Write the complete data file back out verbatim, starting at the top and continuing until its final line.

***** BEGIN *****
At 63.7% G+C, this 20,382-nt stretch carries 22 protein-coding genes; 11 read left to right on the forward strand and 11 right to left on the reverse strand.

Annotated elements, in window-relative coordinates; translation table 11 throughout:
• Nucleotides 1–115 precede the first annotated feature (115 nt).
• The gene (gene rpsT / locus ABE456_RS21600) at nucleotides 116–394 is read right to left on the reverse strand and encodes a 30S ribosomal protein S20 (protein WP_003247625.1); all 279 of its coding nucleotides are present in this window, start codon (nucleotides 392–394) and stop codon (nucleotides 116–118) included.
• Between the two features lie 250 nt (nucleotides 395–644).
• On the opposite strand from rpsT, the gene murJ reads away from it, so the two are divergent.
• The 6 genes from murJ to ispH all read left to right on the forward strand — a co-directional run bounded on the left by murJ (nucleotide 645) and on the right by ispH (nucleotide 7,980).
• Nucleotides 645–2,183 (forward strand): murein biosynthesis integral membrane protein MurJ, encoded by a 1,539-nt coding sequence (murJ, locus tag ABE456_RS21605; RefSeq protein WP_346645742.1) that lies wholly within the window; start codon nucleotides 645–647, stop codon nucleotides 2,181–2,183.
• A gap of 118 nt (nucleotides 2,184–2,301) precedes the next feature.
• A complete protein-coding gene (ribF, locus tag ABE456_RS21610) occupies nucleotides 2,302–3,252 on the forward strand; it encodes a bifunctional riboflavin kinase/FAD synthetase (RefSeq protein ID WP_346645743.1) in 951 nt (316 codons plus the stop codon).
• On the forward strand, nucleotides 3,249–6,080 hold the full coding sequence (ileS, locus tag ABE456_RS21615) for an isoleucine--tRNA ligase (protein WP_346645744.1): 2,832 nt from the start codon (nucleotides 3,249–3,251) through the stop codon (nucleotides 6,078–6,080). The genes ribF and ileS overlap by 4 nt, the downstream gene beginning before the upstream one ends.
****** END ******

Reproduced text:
At 63.7% G+C, this 20,382-nt stretch carries 22 protein-coding genes; 11 read left to right on the forward strand and 11 right to left on the reverse strand.

Annotated elements, in window-relative coordinates; translation table 11 throughout:
• Nucleotides 1–115 precede the first annotated feature (115 nt).
• The gene (gene rpsT / locus ABE456_RS21600) at nucleotides 116–394 is read right to left on the reverse strand and encodes a 30S ribosomal protein S20 (protein WP_003247625.1); all 279 of its coding nucleotides are present in this window, start codon (nucleotides 392–394) and stop codon (nucleotides 116–118) included.
• Between the two features lie 250 nt (nucleotides 395–644).
• On the opposite strand from rpsT, the gene murJ reads away from it, so the two are divergent.
• The 6 genes from murJ to ispH all read left to right on the forward strand — a co-directional run bounded on the left by murJ (nucleotide 645) and on the right by ispH (nucleotide 7,980).
• Nucleotides 645–2,183 (forward strand): murein biosynthesis integral membrane protein MurJ, encoded by a 1,539-nt coding sequence (murJ, locus tag ABE456_RS21605; RefSeq protein WP_346645742.1) that lies wholly within the window; start codon nucleotides 645–647, stop codon nucleotides 2,181–2,183.
• A gap of 118 nt (nucleotides 2,184–2,301) precedes the next feature.
• A complete protein-coding gene (ribF, locus tag ABE456_RS21610) occupies nucleotides 2,302–3,252 on the forward strand; it encodes a bifunctional riboflavin kinase/FAD synthetase (RefSeq protein ID WP_346645743.1) in 951 nt (316 codons plus the stop codon).
• On the forward strand, nucleotides 3,249–6,080 hold the full coding sequence (ileS, locus tag ABE456_RS21615) for an isoleucine--tRNA ligase (protein WP_346645744.1): 2,832 nt from the start codon (nucleotides 3,249–3,251) through the stop codon (nucleotides 6,078–6,080). The genes ribF and ileS overlap by 4 nt, the downstream gene beginning before the upstream one ends.